2
$\begingroup$

I have heard professors and others say that probabilistic machine learning is useful because it can model or handle uncertainty. I'm not sure what is meant by this. To give an authoritative source, David MacKay writes in his book on inference (p. 531):

Probabilistic modelling also handles uncertainty in a natural manner. It offers a unique prescription, marginalization, for incorporating uncertainty about parameters into predictions...

What is meant by this? How does this handle uncertainty? A comparison to a non-probabilistic model would be appreciated.

$\endgroup$
2
  • $\begingroup$ Can you give an example of a probabilistic model and of a non-probabilistic model in your context? I'm not sure if you're asking us to compare models that yield probabilities as classification outcomes vs. models that yield the predicted class directly, or if you're asking a different question like comparing parametric vs non-parametric models. Or something different entirely? $\endgroup$ – Eduard Gelman Jun 5 '18 at 22:03
  • $\begingroup$ K-means (non-probabilistic) vs. Gaussian mixture model (probabilistic). $\endgroup$ – gwg Jun 5 '18 at 23:07
1
$\begingroup$

Non-probabilistic machine learning models do not handle uncertainty about the parameters. They simply return point estimates for the parameters. You may use additional techniques (e.g. bootstrap) to learn something about the uncertainty. Many of the available solutions (e.g. using dropout also at the prediction time) are thought of as approximations of the Bayesian (probabilistic) solutions to the problem.

Probabilistic models give you estimates of the distributions for the parameters. They tell you what are the probabilities of observing different values of the parameters. This is used to quantify the uncertainty, by calculating things like highest density regions, or quantiles of the distributions.

$\endgroup$
2
  • $\begingroup$ I'll accept this, but I want to add the caveat that not all probabilistic methods allow for uncertainty about estimated parameters in the same way. For example, the Bayesian approach (which is what MacKay was talking about) treats the parameter itself as a random variable. However, the frequentist MLE of a statistical model has asymptotic variance associated with the estimator itself. But these aren't really the same thing. My point is that I think this answer is correct for Bayesian inference. $\endgroup$ – gwg Apr 14 at 19:47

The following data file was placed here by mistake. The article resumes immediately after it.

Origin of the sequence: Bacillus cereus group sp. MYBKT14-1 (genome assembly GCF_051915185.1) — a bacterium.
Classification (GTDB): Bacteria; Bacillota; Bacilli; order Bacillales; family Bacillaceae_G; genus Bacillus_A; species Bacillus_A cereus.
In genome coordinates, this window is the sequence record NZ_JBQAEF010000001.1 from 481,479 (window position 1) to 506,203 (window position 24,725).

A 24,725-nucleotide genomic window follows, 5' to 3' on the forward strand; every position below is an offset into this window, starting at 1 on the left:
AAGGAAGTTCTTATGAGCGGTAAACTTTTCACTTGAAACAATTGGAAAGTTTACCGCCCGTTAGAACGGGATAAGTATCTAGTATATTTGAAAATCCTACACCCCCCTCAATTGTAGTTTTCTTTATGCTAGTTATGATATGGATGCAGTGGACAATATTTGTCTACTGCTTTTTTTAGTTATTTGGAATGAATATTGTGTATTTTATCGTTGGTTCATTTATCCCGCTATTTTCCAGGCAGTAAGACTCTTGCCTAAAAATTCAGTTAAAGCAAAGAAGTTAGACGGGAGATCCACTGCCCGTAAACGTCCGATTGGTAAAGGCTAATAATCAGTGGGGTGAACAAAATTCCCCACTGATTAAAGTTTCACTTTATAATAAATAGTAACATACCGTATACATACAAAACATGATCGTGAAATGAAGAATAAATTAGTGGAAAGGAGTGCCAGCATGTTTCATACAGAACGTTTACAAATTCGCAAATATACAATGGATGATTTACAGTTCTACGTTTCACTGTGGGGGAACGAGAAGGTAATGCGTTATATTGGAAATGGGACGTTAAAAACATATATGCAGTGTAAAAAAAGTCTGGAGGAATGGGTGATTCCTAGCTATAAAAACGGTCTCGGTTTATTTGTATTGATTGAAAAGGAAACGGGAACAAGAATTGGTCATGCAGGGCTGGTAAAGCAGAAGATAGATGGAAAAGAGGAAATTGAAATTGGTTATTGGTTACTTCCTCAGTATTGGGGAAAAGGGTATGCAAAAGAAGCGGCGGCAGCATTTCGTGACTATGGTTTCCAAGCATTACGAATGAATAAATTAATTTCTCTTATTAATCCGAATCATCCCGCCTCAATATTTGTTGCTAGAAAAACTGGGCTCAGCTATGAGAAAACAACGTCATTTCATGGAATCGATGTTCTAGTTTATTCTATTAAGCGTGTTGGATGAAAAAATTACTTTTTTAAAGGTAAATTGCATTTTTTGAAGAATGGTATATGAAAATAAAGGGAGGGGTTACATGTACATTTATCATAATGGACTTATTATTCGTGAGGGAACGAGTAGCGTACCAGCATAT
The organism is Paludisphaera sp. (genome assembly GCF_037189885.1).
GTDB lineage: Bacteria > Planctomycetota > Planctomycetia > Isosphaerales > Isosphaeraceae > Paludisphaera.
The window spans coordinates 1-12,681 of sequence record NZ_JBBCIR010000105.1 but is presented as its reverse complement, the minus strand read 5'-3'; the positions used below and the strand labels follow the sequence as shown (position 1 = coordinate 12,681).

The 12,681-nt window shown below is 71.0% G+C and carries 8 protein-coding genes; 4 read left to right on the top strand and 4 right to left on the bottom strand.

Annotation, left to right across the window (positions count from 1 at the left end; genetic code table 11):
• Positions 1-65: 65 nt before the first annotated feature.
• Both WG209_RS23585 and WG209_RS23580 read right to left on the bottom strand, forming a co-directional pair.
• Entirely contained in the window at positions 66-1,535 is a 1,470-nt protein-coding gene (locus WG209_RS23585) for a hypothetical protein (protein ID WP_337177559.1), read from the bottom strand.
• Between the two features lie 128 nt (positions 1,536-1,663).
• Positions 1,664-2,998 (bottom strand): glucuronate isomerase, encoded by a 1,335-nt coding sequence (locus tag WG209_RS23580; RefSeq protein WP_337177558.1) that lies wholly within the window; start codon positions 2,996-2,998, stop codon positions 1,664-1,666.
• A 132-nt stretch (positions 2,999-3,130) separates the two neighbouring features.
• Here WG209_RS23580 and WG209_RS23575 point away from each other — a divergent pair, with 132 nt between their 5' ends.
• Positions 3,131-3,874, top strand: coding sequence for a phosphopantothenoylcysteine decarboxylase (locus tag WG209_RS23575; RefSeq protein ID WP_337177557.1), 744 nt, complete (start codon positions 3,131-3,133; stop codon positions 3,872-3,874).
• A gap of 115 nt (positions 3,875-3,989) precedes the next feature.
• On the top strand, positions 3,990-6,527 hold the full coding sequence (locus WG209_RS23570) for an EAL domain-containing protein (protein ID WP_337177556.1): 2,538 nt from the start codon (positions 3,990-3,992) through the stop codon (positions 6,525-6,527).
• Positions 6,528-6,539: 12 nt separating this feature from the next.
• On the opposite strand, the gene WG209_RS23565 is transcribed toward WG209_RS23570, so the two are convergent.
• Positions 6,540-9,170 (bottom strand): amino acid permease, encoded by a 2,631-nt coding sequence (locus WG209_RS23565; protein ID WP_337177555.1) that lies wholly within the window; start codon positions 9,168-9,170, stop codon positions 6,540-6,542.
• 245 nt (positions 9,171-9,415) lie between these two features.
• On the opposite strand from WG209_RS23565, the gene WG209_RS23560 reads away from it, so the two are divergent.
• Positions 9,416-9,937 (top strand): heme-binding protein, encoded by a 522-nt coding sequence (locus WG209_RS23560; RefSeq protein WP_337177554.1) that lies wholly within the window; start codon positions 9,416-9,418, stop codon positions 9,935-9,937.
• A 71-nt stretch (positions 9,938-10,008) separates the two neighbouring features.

• $\begingroup$ For what it's worth, at the beginning of the book MacKay announces that he'll take a Bayesian slant throughout. $\endgroup$ – Arya McCarthy Apr 15 at 22:21
-1
$\begingroup$

A note on definitions:

From your clarifying comment for examples of what you mean by "probabilistic":

K-means (non-probabilistic) vs. Gaussian mixture model (probabilistic).

It sounds like you're talking about what the literature usually calls parametric vs. non-parametric model. I'd suggest reading [this post][1] from the Machine Learning Mastery blog, and following the references at the bottom of the page under "Posts".

$\endgroup$
4
  • 2
    $\begingroup$ I don't think your distinction between parametric and non-parametric is correct. A non-parametric model is one with a potentially infinite number of parameters. For example, an HMM that grows with your data. Here is a more authoritative source: arxiv.org/abs/1106.2697. And here is an NYU lecture (davidrosenberg.github.io/ml2015/docs/13.mixture-models.pdf) in which the instructor compares $K$-means and GMMs and explicitly states that GMMs are a "Probabilistic Model for Clustering" (Slide 20). $\endgroup$ – gwg Jun 6 '18 at 19:48
  • 2
    $\begingroup$ This is not right. Parametric/non-parametric is not the defining difference here. A gwg points out, non-parametric really means "infinitely parametric." The key distinction between probabilistic and non-probabilistic is whether the parameter values are treated as as points or distributions. Treating them as distributions allows for accounting for "uncertainty" in the prediction. $\endgroup$ – degenerate hessian Jun 6 '18 at 20:18
  • $\begingroup$ I simplified a lot and made some assumptions about what the question was originally about and it looks like I oversimplified my way into being wrong. Accordingly, I've removed the personal commentary. $\endgroup$ – Eduard Gelman Jun 6 '18 at 20:31
  • $\begingroup$ @EduardGelman The edit broke the link. $\endgroup$ – Arya McCarthy Apr 13 at 1:19

Your Answer

By clicking “Post Your Answer”, you agree to our terms of service, privacy policy and cookie policy

Not the answer you're looking for? Browse other questions tagged or ask your own question.